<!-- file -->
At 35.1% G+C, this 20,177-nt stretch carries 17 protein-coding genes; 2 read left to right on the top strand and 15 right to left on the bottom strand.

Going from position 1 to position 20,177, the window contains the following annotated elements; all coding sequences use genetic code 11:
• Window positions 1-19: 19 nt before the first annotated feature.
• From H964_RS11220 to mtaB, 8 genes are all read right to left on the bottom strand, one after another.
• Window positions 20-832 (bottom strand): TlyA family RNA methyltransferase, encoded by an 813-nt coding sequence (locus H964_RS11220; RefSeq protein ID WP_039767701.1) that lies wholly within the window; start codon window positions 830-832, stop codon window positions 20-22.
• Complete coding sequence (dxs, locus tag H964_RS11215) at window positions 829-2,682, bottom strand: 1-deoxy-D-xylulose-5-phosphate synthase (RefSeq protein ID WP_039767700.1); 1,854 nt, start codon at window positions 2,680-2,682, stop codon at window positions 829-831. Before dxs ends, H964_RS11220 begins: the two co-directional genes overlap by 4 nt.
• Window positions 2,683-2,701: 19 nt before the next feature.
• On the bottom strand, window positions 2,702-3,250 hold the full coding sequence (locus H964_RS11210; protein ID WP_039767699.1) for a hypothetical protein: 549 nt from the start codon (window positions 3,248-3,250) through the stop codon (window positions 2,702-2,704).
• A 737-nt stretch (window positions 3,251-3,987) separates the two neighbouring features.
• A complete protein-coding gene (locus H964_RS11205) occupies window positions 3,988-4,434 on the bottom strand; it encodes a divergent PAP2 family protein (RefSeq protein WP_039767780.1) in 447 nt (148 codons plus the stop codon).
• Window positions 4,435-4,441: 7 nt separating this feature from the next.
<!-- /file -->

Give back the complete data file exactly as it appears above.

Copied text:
At 35.1% G+C, this 20,177-nt stretch carries 17 protein-coding genes; 2 read left to right on the top strand and 15 right to left on the bottom strand.

Going from position 1 to position 20,177, the window contains the following annotated elements; all coding sequences use genetic code 11:
• Window positions 1-19: 19 nt before the first annotated feature.
• From H964_RS11220 to mtaB, 8 genes are all read right to left on the bottom strand, one after another.
• Window positions 20-832 (bottom strand): TlyA family RNA methyltransferase, encoded by an 813-nt coding sequence (locus H964_RS11220; RefSeq protein ID WP_039767701.1) that lies wholly within the window; start codon window positions 830-832, stop codon window positions 20-22.
• Complete coding sequence (dxs, locus tag H964_RS11215) at window positions 829-2,682, bottom strand: 1-deoxy-D-xylulose-5-phosphate synthase (RefSeq protein ID WP_039767700.1); 1,854 nt, start codon at window positions 2,680-2,682, stop codon at window positions 829-831. Before dxs ends, H964_RS11220 begins: the two co-directional genes overlap by 4 nt.
• Window positions 2,683-2,701: 19 nt before the next feature.
• On the bottom strand, window positions 2,702-3,250 hold the full coding sequence (locus H964_RS11210; protein ID WP_039767699.1) for a hypothetical protein: 549 nt from the start codon (window positions 3,248-3,250) through the stop codon (window positions 2,702-2,704).
• A 737-nt stretch (window positions 3,251-3,987) separates the two neighbouring features.
• A complete protein-coding gene (locus H964_RS11205) occupies window positions 3,988-4,434 on the bottom strand; it encodes a divergent PAP2 family protein (RefSeq protein WP_039767780.1) in 447 nt (148 codons plus the stop codon).
• Window positions 4,435-4,441: 7 nt separating this feature from the next.